Port congestion “has improved,” said Christopher S. Tang, a distinguished professor at the UCLA Anderson School of Management who studies supply chains, but “this will be short-lived because the tsunami is coming.”
The peak ocean liner shipping season typically picks up in August for the back-to-school and holiday seasons, and retailers burned by delays in previous years are getting a head start in anticipation. Combined with a backlog of ships idling at port in Shanghai, which has been subject to strict COVID-19 lockdowns, Tang believes another crunch will arrive soon.
With the supply chain and its link to inflation in the national spotlight for the first time in decades, both sides of the table opened talks with guardedly positive rhetoric in statements made before bargaining, and a mutually agreed-upon media blackout, began.
ILWU President Willie Adams wrote in an open letter published in early May, “The men and women of the ILWU are looking forward to the opportunity to meet with the employers and seek a contract that honors, respects and protects good American jobs and U.S. importers and exporters.”
James McKenna, CEO of PMA, said in a video statement that the organization is committed to negotiating a new contract without disruptions.
Politicians already have weighed in, urging both parties to reach an agreement. Adams was called to a meeting at the White House last October to talk supply chain with President Joe Biden, Vice President Kamala Harris and Secretary of Transportation Pete Buttigieg, among others, and was joined on a tour of the port complex in November by California Gov. Gavin Newsom and the Biden administration’s then-port envoy, John Porcari.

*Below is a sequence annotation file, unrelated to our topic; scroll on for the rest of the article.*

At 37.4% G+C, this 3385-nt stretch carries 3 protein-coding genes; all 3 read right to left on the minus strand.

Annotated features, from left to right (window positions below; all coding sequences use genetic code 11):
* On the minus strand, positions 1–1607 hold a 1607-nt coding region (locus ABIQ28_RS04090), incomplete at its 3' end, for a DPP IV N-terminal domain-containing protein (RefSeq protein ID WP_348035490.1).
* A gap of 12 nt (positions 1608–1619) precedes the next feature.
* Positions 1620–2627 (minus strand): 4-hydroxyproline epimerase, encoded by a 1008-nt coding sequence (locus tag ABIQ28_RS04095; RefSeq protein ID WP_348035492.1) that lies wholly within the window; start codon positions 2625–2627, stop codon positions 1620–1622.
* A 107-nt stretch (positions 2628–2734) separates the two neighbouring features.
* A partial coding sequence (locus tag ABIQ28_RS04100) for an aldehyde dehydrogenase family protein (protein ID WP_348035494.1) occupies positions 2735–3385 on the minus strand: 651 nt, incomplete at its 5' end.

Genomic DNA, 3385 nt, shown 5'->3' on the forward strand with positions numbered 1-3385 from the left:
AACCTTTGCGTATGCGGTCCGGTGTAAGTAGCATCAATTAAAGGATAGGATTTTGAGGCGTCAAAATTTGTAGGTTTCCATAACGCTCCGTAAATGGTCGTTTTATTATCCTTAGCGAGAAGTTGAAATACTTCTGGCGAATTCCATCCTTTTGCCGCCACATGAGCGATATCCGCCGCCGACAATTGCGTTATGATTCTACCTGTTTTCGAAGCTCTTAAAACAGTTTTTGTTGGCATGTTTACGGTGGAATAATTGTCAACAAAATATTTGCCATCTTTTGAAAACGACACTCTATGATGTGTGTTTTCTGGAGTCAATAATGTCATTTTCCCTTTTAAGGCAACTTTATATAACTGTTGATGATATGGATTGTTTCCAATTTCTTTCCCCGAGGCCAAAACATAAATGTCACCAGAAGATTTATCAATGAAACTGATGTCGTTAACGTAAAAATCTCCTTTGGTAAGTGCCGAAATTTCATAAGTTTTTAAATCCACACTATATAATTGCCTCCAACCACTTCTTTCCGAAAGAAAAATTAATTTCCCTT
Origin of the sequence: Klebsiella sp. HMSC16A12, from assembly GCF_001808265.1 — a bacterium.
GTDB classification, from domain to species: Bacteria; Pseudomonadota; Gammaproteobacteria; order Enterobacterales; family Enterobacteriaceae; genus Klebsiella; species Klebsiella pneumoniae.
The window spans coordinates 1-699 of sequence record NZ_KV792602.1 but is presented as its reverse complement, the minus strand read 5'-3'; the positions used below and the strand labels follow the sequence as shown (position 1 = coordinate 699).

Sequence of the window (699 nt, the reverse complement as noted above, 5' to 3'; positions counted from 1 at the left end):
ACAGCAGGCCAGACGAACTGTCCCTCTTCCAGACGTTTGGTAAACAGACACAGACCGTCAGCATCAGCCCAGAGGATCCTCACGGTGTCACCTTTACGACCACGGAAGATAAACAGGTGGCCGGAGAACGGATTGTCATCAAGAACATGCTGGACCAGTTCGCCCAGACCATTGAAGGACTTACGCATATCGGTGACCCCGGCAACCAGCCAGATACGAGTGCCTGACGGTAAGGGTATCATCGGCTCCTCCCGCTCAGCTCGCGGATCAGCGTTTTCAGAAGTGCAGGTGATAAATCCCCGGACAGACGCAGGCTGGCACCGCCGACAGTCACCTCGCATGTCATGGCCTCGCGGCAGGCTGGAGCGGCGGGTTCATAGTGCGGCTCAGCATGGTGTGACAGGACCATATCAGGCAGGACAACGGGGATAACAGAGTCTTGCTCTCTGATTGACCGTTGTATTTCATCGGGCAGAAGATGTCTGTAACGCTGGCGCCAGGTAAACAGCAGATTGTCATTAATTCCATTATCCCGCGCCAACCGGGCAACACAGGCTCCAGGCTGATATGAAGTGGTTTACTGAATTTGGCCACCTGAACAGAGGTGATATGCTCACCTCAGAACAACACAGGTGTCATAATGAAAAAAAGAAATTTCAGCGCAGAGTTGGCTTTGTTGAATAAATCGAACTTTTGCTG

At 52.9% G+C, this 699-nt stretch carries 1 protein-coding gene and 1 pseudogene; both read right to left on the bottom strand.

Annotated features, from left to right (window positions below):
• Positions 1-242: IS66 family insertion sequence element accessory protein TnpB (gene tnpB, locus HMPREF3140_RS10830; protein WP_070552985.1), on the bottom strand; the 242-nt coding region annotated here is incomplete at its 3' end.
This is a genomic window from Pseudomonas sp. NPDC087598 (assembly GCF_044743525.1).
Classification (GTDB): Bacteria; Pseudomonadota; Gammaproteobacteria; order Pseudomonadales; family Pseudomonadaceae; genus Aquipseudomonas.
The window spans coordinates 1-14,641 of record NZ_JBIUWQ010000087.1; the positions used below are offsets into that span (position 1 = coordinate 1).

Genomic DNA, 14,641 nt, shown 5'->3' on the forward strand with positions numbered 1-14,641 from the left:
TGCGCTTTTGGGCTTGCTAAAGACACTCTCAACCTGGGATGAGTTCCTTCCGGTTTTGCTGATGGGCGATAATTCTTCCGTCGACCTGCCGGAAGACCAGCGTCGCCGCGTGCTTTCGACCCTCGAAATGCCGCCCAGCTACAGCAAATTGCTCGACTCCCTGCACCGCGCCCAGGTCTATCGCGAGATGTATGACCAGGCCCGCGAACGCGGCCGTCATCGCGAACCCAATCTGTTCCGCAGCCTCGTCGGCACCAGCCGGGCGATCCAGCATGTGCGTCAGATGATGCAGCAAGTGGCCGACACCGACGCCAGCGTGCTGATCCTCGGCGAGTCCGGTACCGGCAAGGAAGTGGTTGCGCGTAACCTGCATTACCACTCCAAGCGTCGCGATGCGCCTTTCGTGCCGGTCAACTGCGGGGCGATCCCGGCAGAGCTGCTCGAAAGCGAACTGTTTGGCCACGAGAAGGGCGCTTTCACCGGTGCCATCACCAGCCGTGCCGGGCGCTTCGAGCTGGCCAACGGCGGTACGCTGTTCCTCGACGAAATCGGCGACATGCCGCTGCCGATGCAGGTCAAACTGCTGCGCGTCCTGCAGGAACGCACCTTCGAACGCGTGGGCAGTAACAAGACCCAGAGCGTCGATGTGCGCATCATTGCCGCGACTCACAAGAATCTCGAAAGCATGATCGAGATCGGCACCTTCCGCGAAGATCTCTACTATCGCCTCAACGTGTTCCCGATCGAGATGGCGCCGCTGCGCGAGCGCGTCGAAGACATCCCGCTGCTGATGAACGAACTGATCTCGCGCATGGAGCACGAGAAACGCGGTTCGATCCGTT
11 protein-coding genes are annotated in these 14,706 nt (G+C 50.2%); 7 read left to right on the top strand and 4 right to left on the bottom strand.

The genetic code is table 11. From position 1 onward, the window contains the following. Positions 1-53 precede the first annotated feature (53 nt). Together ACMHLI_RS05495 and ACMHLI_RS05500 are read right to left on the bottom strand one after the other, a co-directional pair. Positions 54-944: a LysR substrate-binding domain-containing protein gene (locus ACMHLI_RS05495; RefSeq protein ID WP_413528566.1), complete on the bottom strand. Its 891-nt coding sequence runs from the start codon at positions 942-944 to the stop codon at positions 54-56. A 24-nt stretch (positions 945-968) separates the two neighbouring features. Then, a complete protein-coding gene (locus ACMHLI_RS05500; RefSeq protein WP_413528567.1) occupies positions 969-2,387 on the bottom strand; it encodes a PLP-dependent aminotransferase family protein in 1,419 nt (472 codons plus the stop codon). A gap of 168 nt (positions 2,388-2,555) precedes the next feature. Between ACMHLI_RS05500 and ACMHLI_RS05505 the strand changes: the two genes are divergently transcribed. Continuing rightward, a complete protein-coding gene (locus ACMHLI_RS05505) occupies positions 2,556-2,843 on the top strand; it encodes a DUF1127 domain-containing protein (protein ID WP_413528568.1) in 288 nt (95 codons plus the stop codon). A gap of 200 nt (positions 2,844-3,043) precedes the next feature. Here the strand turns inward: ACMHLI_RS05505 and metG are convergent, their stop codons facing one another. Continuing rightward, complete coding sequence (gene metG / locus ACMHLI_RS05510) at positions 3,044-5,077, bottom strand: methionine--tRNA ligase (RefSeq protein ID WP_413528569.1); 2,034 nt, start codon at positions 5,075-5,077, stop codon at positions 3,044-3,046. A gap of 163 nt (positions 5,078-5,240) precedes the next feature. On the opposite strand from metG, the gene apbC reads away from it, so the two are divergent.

In May, as the talks began, California Sen. Dianne Feinstein published a letter to Adams and McKenna asking them to come to terms quickly, noting that any slowdowns or stoppages would “exacerbate global supply chain disruptions.”
If negotiations grow more heated, the Biden administration also has indicated that it will step in. “We don’t need to get involved in this negotiation unless we have to,” Secretary of Labor Marty Walsh said in a May interview with Bloomberg.
The potential for conflict is clear. McKenna highlighted the fact that ILWU workers receive “world-class wages” that approach $195,000 per year on average for full-time workers, plus benefits, and stated that PMA was committed to advancing automation at the ports.
ILWU’s Adams countered both points in his open letter.